Jasper, an aggregate of microgranular quartz and/or chalcedony and other mineral phases, is an opaque, impure variety of silica, usually red, yellow, brown or green in color; and rarely blue. The common red color is due to iron(III) inclusions. Jasper breaks with a smooth surface and is used for ornamentation or as a gemstone. It can be highly polished and is used for items such as vases, seals, and snuff boxes. The specific gravity of jasper is typically 2.5 to 2.9. A green variety with red spots, known as heliotrope (bloodstone), is one of the traditional birthstones for March. Jaspillite is a banded-iron-formation rock that often has distinctive bands of jasper.
Chert is a hard, fine-grained sedimentary rock composed of microcrystalline or cryptocrystalline quartz, the mineral form of silicon dioxide (SiO2). Chert is characteristically of biological origin but may also occur inorganically as a chemical precipitate or a diagenetic replacement, as in petrified wood.
Onyx primarily refers to the parallel banded variety of the silicate mineral chalcedony. Agate and onyx are both varieties of layered chalcedony that differ only in the form of the bands: agate has curved bands and onyx has parallel bands. The colors of its bands range from black to almost every color. Commonly, specimens of onyx contain bands of black and/or white. Onyx, as a descriptive term, has also been applied to parallel banded varieties of alabaster, marble, obsidian and opal, and misleadingly to materials with contorted banding, such as "Cave Onyx" and "Mexican Onyx".
Sodalite is a royal blue tectosilicate mineral with the formula Na
2, widely used as an ornamental gemstone. Although massive sodalite samples are opaque, crystals are usually transparent to translucent. Sodalite is a member of the sodalite group with hauyne, nosean, lazurite and tugtupite.
Cristobalite is a mineral polymorph of silica that is formed at very high-temperatures. It is used in dentistry as a component of alginate impression materials as well as for making models of teeth.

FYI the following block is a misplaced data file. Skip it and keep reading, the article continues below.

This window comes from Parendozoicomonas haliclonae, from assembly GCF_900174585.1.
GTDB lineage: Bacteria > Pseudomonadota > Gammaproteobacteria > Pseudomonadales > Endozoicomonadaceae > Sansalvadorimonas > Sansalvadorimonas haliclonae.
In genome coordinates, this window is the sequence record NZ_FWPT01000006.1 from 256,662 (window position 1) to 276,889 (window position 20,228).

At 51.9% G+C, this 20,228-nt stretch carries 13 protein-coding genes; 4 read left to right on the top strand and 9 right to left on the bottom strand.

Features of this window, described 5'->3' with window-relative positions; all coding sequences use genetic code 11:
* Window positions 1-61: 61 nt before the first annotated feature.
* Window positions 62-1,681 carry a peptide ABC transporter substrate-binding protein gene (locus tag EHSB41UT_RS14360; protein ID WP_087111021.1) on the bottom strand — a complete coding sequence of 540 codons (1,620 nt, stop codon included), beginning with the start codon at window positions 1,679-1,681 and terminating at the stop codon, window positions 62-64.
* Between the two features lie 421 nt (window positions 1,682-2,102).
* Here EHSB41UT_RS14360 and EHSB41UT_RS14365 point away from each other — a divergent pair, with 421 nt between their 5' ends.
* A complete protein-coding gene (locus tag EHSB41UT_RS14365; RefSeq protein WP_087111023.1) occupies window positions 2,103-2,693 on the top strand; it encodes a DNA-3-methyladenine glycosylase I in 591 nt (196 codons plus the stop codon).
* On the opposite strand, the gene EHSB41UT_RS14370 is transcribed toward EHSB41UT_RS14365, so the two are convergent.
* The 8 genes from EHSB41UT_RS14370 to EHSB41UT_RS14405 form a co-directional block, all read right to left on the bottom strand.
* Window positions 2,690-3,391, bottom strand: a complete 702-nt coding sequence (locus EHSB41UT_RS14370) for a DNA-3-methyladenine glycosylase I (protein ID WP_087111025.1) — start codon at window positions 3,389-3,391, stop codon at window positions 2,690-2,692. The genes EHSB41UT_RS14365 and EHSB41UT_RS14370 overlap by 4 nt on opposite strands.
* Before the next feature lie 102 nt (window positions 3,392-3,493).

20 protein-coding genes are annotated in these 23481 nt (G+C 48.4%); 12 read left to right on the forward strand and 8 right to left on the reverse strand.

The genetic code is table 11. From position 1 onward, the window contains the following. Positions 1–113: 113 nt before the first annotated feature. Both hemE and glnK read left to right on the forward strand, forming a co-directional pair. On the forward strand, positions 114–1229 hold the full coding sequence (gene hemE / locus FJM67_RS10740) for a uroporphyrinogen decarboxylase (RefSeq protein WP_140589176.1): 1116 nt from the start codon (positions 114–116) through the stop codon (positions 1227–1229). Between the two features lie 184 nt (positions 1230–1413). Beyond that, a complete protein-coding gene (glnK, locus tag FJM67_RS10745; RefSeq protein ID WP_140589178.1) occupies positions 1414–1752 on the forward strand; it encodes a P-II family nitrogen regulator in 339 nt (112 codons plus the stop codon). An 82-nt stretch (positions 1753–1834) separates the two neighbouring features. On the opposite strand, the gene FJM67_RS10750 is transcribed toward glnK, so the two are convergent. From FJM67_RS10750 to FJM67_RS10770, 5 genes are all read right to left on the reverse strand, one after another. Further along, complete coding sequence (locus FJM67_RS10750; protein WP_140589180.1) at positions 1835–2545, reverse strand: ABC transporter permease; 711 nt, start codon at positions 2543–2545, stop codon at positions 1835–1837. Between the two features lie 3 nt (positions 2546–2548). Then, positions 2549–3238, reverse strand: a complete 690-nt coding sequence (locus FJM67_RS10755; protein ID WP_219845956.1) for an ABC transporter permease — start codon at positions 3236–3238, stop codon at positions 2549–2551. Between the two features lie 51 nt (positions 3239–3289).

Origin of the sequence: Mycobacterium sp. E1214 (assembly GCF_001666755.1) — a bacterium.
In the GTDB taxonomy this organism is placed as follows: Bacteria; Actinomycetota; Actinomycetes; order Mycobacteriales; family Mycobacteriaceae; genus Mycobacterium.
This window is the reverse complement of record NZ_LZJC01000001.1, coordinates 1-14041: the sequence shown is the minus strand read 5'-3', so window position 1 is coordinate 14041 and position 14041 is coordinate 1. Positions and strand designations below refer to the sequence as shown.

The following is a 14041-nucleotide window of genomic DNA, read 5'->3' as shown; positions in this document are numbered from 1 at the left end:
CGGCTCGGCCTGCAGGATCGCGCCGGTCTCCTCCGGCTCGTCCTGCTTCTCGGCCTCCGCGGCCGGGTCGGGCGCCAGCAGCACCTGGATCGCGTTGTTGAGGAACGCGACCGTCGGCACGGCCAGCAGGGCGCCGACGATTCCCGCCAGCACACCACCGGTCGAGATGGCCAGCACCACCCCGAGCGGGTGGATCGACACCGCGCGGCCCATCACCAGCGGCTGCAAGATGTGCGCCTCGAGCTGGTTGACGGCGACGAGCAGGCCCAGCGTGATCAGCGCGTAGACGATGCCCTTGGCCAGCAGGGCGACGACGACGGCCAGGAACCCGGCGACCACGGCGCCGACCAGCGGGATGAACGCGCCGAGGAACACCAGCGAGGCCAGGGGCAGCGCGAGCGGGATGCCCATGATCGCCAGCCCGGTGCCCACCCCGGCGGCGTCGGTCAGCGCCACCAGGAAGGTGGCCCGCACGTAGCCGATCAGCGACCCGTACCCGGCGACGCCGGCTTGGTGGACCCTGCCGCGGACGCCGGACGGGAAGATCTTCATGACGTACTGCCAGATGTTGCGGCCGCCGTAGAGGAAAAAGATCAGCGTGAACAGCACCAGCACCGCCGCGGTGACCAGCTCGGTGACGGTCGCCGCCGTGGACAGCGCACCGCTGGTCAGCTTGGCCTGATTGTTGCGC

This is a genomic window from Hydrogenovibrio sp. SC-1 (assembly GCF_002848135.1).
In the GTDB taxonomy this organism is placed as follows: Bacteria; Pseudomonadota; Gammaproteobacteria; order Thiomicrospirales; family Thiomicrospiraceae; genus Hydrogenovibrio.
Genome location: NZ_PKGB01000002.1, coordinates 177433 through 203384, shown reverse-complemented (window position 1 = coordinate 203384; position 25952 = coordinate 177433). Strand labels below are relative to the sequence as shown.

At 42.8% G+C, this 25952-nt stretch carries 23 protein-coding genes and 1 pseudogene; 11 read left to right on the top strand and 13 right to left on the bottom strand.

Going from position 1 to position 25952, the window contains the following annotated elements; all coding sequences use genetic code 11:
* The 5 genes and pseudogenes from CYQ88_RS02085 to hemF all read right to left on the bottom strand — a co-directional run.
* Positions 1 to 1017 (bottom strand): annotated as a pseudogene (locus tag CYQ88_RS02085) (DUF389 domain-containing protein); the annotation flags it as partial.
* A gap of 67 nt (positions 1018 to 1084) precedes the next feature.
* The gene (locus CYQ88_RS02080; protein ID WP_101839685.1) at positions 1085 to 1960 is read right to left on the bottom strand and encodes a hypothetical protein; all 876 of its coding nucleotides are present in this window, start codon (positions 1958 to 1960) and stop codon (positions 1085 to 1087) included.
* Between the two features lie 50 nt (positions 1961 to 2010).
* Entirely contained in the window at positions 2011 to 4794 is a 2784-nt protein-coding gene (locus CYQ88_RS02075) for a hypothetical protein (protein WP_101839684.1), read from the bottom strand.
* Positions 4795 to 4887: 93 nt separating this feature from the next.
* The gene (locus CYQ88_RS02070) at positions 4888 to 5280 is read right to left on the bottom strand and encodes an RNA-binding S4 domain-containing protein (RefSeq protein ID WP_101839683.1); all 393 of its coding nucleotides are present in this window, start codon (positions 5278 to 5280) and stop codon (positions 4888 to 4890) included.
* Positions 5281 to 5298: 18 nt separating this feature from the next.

Variscite is a hydrated aluminium phosphate mineral (AlPO4·2H2O). It is a relatively rare phosphate mineral. It is sometimes confused with turquoise; however, variscite is usually greener in color. The green color results from the presence of small amounts of trivalent chromium (Cr3+
Tridymite is a high-temperature polymorph of silica and usually occurs as minute tabular white or colorless pseudo-hexagonal crystals, or scales, in cavities in felsic volcanic rocks. Its chemical formula is SiO2. Tridymite was first described in 1868 and the type location is in Hidalgo, Mexico. The name is from the Greek tridymos for triplet as tridymite commonly occurs as twinned crystal trillings (compound crystals comprising three twinned crystal components).
Opalescence refers to the optical phenomena displayed by the mineraloid gemstone opal. However, there are three notable types of opal, each with different optical effects, so the intended meaning varies depending on context. The optical effects seen in various types of opal are a result of refraction or reflection (common) due to the layering, spacing, and size of the myriad microscopic silicon dioxide spheres and included water in its physical structure. When the size and spacing of the silica spheres are relatively small, refracted blue-green colors are prevalent; when relatively larger, refracted yellow-orange-red colors are seen; and when larger yet, reflection yields a milky-hazy sheen.
Ammolite is an opal-like organic gemstone found primarily along the eastern slopes of the Rocky Mountains of North America. It is made of the fossilized shells of ammonites, which in turn are composed primarily of aragonite, the same mineral contained in nacre, with a microstructure inherited from the shell. It is one of few biogenic gemstones; others include amber and pearl.1 In 1981, ammolite was given official gemstone status by the World Jewellery Confederation (CIBJO), the same year commercial mining of ammolite began. It was designated the official gemstone of the City of Lethbridge, Alberta in 2007.
Adularescence is an optical phenomenon, similar to labradorescence and aventurescence, that is produced in gemstones such as moonstones.
|Wikimedia Commons has media related to Opal .|
|Look up opal in Wiktionary, the free dictionary.|
|Wikisource has original text related to this article:|